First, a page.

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Marcus Smart congratulates Celtics on their championship, but adds it was "bittersweet" to watch from afar

Are Celtics set up to repeat as NBA champions?
Are Celtics set up to repeat as NBA champions? 05:40

BOSTON -- For the first nine seasons of his NBA career, Marcus Smart poured his blood, sweat, and tears into the Boston Celtics. He was traded away last offseason in a shocking, DNA-altering deal by Boston, and had to watch his former team win a championship this summer. 

While Smart was obviously happy to see guys like Jayson Tatum and Jaylen Brown lift the Larry O'Brien trophy, the former Celtic admitted that it was bittersweet. He helped the Celtics make the playoffs in all nine of his seasons in Boston, including a trip to the 2022 NBA Finals, but never felt that kind of glory.

After the Celtics lost to the Miami Heat in the Eastern Conference Finals in the 2023 postseason, owner Wyc Grousbeck and president of basketball ops. Brad Stevens agreed that something had to change. So Smart was traded to the Grizzlies as part of the three-team deal that brought Kristaps Porzingis to Boston.

Tatum and Brown elevated their all-around games on the court and became stronger leaders in the locker room in 2024. Derrick White continued to do a little bit of everything, and the additions of Porzingis and Jrue Holiday gave Boston the best starting fives in the NBA. The Celtics cruised to the top seed in the East and then went 16-3 in the playoffs on their way to the franchise's 18th championship.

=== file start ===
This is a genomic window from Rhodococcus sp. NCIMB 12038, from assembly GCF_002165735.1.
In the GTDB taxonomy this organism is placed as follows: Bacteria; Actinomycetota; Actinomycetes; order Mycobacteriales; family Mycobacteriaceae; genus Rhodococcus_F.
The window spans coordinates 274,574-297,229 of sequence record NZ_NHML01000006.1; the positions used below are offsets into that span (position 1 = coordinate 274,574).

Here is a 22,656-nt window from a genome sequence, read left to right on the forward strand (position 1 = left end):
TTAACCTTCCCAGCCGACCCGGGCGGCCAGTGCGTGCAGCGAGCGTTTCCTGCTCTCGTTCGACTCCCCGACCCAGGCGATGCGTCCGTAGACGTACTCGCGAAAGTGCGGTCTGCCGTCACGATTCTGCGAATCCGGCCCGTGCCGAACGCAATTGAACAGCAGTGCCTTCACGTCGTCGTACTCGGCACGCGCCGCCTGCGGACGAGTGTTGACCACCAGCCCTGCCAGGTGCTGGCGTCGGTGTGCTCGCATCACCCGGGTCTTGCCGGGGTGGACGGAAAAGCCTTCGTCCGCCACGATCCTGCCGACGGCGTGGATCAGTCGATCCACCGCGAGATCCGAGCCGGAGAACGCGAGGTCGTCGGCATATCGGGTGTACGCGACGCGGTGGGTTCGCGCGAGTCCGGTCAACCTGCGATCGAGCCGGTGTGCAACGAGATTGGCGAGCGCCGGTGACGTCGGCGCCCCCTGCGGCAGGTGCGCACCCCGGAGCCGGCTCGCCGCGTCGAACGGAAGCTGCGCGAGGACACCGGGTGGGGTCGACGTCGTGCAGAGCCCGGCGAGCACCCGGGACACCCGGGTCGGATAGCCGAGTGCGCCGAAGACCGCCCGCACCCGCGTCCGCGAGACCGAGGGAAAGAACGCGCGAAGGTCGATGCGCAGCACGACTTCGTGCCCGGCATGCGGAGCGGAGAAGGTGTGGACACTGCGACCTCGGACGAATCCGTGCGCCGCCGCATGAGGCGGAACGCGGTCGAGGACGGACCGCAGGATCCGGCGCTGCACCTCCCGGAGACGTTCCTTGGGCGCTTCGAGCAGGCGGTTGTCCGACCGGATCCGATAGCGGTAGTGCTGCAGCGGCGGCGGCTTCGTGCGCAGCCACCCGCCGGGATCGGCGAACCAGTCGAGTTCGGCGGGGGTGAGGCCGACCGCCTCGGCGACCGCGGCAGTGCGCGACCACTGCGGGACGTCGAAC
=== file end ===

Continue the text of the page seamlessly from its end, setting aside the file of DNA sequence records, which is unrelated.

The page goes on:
Smart would have loved to have been a part of that, but told Theo Pinson on the "Run Your Race" podcast that he has no ill-will toward his old team. He's extremely pumped that his former teammates won a title.

"Shout out to Jaylen, Jayson and the Boston Celtics. Congratulations on the championship," Smart told Pinson. "They built that. They went through the mud. They didn't skip any steps. I was with them for nine years of my career, and I seen it. It's no coincidence that they reached their goal now. I'm just so proud of them. I'm proud to be in the trenches with them, to know those guys and to be able to work them every day I had that chance to do.

"I know everyone is expecting me to be salty and (stuff). There's no hard feelings from me," Smart added. "It's definitely a bittersweet feeling. It's definitely tough because, like I said, I was in the trenches with them. To not be able to finish what you started with those guys is definitely tough."

As difficult as it was to watch his old team go on a title run, Smart said he cheered them on every step of the way.

"But man, (shoot), my wife will tell you, I was screaming for those guys when they won it just as much as anybody else because I have love for those guys and I know the work that they put in," he said.

Injuries limited Smart to just 20 games in his first season with Memphis. He averaged 14.5 points, 4.3 assists and a career-high 2.1 steals per game for the Grizzlies.

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